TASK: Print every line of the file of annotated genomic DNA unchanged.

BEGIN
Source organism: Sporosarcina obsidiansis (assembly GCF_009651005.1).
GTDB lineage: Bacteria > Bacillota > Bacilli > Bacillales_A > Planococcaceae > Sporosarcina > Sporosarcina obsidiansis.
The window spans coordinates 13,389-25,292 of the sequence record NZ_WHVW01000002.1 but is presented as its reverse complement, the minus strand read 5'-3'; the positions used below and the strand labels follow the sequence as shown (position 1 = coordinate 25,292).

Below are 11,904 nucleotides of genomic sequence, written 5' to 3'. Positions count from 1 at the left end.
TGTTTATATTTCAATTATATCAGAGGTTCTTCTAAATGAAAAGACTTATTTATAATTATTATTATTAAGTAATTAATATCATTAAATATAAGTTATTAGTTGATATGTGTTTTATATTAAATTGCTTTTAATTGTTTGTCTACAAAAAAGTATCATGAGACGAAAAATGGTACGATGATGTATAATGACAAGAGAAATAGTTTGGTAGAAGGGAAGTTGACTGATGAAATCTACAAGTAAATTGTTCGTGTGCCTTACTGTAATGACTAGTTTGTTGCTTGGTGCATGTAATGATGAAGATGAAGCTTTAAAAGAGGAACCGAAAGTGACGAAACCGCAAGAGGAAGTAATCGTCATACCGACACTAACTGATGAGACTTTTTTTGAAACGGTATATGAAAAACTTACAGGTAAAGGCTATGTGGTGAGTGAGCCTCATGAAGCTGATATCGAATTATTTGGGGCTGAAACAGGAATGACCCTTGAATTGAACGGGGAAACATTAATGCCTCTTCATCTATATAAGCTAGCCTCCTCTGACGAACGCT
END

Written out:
Source organism: Sporosarcina obsidiansis (assembly GCF_009651005.1).
GTDB lineage: Bacteria > Bacillota > Bacilli > Bacillales_A > Planococcaceae > Sporosarcina > Sporosarcina obsidiansis.
The window spans coordinates 13,389-25,292 of the sequence record NZ_WHVW01000002.1 but is presented as its reverse complement, the minus strand read 5'-3'; the positions used below and the strand labels follow the sequence as shown (position 1 = coordinate 25,292).

Below are 11,904 nucleotides of genomic sequence, written 5' to 3'. Positions count from 1 at the left end.
TGTTTATATTTCAATTATATCAGAGGTTCTTCTAAATGAAAAGACTTATTTATAATTATTATTATTAAGTAATTAATATCATTAAATATAAGTTATTAGTTGATATGTGTTTTATATTAAATTGCTTTTAATTGTTTGTCTACAAAAAAGTATCATGAGACGAAAAATGGTACGATGATGTATAATGACAAGAGAAATAGTTTGGTAGAAGGGAAGTTGACTGATGAAATCTACAAGTAAATTGTTCGTGTGCCTTACTGTAATGACTAGTTTGTTGCTTGGTGCATGTAATGATGAAGATGAAGCTTTAAAAGAGGAACCGAAAGTGACGAAACCGCAAGAGGAAGTAATCGTCATACCGACACTAACTGATGAGACTTTTTTTGAAACGGTATATGAAAAACTTACAGGTAAAGGCTATGTGGTGAGTGAGCCTCATGAAGCTGATATCGAATTATTTGGGGCTGAAACAGGAATGACCCTTGAATTGAACGGGGAAACATTAATGCCTCTTCATCTATATAAGCTAGCCTCCTCTGACGAACGCT